Did you know the University of Washington operates one of the U.S.’s leading testing and research facilities dedicated to ocean acidification? Located on San Juan Island, Friday Harbor Labs is crucial to discovering more about this phenomenon.
I visited the labs with a group from Livnot Chai, a pluralistic Jewish high school program that meets on Tuesdays in Bellevue and on Thursdays in Seattle. We were also the first group ever of high schoolers to take a retreat to the labs, and I had a great time. We had the entire campus to ourselves, as the researchers were on break, and it was fun to explore the island a little bit.
We designed our own Shabbat service, and performed Havdalah on the dock. In our group were 11 kids and three wonderful group leaders: Kate Koester and Julie Hayon, who co-founded Livnot, and Marci Greenberg, a marine biologist in the Jewish community. It was really exciting to learn about marine biology in a Jewish context, a new experience for most of us.
Ocean acidification (OA) is the process associated with the decreasing of pH in our oceans. Acidification is happening across the globe, as it comes from the introduction of carbon dioxide into the environment, 30 to 40 percent of which is absorbed by the oceans. This is especially pertinent to Washingtonians, as large parts of the state have coastline and an important part of our diets comes from the ocean. When the pH of the water decreases, this messes up the entire aquatic food chain, as animals aren’t adapted to living in those circumstances. If an organism on the food chain is negatively affected by OA, everything that eats that organism (including humans) will be introduced to these negative effects, some of which can be quite toxic. This can lead to the demise of an entire ecosystem. This is what Friday Harbor Labs is researching.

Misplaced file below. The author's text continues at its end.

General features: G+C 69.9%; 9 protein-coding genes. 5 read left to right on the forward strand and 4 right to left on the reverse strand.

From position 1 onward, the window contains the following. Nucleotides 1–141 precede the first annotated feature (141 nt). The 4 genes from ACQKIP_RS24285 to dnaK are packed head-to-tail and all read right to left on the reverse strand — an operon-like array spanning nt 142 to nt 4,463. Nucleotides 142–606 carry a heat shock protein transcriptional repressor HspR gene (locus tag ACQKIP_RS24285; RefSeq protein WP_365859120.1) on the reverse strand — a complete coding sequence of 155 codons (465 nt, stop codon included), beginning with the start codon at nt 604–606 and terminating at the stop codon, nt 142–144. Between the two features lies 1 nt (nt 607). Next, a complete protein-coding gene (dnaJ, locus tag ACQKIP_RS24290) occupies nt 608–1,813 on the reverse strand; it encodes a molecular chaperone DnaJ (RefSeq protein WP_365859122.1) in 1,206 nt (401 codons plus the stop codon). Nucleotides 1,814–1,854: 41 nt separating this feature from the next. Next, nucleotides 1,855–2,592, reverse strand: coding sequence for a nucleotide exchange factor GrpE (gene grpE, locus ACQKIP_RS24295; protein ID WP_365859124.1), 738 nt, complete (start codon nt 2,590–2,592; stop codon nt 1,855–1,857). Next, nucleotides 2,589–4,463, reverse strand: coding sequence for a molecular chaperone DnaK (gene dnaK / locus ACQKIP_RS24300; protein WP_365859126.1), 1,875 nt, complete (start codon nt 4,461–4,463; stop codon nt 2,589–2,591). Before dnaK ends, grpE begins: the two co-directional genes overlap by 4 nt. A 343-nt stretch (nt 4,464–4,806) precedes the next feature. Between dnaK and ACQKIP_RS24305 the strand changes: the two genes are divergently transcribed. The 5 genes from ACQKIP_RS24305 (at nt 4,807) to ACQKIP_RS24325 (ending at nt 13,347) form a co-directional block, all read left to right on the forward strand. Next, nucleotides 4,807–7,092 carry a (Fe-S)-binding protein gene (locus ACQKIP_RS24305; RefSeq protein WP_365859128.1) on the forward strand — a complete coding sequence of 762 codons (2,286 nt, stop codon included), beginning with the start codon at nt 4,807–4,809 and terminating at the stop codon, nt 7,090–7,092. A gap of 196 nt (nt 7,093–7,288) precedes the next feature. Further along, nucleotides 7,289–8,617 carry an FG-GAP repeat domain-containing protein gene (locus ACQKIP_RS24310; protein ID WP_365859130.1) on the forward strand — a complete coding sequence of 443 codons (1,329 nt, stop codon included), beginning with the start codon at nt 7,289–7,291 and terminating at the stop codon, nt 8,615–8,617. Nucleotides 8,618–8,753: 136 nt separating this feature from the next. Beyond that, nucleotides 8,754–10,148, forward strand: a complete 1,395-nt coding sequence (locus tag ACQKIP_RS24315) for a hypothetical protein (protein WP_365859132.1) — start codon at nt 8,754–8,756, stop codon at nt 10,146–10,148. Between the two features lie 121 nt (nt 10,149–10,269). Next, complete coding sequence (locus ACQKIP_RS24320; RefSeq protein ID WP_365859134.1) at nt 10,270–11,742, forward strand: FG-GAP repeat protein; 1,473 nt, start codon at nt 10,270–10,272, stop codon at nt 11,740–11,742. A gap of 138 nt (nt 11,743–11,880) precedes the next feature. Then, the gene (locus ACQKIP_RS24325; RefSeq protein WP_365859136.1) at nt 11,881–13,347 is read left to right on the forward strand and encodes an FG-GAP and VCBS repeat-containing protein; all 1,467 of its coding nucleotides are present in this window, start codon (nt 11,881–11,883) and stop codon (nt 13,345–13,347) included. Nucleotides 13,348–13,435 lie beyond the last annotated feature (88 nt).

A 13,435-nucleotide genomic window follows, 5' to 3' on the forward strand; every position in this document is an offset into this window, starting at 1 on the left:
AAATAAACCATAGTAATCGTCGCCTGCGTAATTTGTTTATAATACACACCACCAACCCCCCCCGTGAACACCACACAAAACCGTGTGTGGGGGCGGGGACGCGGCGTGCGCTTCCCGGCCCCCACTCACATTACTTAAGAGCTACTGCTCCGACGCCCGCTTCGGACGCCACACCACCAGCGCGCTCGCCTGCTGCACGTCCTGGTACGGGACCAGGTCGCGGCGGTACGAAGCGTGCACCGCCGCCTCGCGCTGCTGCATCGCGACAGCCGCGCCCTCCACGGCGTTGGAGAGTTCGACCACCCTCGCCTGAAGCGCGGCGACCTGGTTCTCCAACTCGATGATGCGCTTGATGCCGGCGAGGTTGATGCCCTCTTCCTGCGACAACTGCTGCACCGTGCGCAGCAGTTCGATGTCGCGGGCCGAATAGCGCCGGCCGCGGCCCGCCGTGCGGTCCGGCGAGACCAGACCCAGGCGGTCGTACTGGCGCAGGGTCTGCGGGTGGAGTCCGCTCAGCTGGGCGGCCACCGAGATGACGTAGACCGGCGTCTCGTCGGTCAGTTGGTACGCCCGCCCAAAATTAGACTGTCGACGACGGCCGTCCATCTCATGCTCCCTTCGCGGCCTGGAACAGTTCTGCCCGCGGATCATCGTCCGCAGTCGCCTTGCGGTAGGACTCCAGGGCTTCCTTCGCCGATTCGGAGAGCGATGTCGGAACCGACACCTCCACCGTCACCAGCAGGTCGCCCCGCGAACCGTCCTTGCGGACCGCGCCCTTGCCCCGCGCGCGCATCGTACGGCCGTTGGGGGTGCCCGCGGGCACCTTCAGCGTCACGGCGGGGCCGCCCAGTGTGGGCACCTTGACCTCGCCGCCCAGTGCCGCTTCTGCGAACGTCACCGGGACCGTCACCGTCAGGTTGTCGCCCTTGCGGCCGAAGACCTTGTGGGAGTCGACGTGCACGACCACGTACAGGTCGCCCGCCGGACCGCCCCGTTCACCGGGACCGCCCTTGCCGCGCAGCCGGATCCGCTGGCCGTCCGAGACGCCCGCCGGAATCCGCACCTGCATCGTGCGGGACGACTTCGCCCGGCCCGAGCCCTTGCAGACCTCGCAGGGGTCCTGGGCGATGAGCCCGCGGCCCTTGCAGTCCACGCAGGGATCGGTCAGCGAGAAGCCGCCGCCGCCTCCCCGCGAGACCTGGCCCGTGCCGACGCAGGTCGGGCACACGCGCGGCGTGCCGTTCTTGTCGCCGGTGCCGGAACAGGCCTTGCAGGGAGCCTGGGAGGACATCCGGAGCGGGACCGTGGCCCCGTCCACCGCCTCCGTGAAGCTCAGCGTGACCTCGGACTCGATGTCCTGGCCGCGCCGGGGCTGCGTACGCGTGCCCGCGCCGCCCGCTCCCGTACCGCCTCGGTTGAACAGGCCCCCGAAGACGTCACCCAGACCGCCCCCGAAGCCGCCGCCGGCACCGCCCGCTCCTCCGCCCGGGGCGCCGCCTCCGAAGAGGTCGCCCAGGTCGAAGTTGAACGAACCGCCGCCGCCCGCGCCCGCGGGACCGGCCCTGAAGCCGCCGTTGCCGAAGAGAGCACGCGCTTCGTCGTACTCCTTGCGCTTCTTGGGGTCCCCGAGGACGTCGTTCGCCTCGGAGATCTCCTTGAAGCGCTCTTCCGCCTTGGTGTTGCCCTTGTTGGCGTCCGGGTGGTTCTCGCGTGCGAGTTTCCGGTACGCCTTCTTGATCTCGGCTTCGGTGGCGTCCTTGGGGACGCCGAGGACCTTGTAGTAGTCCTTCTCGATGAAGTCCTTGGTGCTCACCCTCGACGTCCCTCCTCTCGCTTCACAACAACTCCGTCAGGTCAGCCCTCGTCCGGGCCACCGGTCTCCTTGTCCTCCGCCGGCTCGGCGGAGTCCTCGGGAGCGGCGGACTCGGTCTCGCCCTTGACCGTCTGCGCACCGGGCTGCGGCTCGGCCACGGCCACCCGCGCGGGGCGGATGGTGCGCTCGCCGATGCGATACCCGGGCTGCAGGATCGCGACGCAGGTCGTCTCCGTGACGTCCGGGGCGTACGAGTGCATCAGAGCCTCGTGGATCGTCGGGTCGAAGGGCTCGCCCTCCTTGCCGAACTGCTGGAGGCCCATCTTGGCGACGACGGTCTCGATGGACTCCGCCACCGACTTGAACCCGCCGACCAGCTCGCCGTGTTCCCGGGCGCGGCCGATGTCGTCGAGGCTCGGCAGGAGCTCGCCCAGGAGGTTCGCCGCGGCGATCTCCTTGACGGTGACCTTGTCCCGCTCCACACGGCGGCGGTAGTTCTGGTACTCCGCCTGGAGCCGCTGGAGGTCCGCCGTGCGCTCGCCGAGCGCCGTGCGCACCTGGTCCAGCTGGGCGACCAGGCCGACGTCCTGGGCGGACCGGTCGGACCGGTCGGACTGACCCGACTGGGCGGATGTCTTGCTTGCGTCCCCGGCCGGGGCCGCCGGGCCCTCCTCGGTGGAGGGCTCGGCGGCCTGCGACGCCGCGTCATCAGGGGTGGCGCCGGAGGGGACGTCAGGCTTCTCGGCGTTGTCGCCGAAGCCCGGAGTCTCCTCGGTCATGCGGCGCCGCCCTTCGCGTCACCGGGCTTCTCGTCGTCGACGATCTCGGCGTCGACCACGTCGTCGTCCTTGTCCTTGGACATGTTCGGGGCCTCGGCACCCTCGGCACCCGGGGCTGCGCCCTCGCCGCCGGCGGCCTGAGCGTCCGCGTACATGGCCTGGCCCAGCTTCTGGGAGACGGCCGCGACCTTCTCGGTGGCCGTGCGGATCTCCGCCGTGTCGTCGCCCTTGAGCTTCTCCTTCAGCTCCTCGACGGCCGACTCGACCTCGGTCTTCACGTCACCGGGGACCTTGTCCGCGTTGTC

When the lab was initially started in the early 1900s, there were species in the water that are now gone. The pH of the water, which is crucial to marine life survival in addition to our own, has gone down significantly since then as well. This puts the lab in a unique position to observe these ongoing changes, and to figure out the long-term consequences of OA before other parts of the world.
What really surprised me was that OA is a relatively new occurrence. While it has been going on for decades, only recently was the phenomenon fully recognized and viewed as a potential problem. Since OA hasn’t happened before in human history, no one knows exactly what it will lead to — hence, all the experimentation.
One of the biggest thing I got out of our weekend was the sheer beauty of the landscape around us. I know it’s cliché, but it’s true. Walking along the beach at night with just headlamps to guide us, it terrified me to think about how many innocent marine lives I might literally be crushing. But above that, I got another reminder of just how important tikkun olam, or taking care of the earth really is. If humans don’t make a concerted effort to lower our collective carbon footprint, the next generation might not experience these same wonderful beaches, and the organisms that live in the oceans, that we take for granted.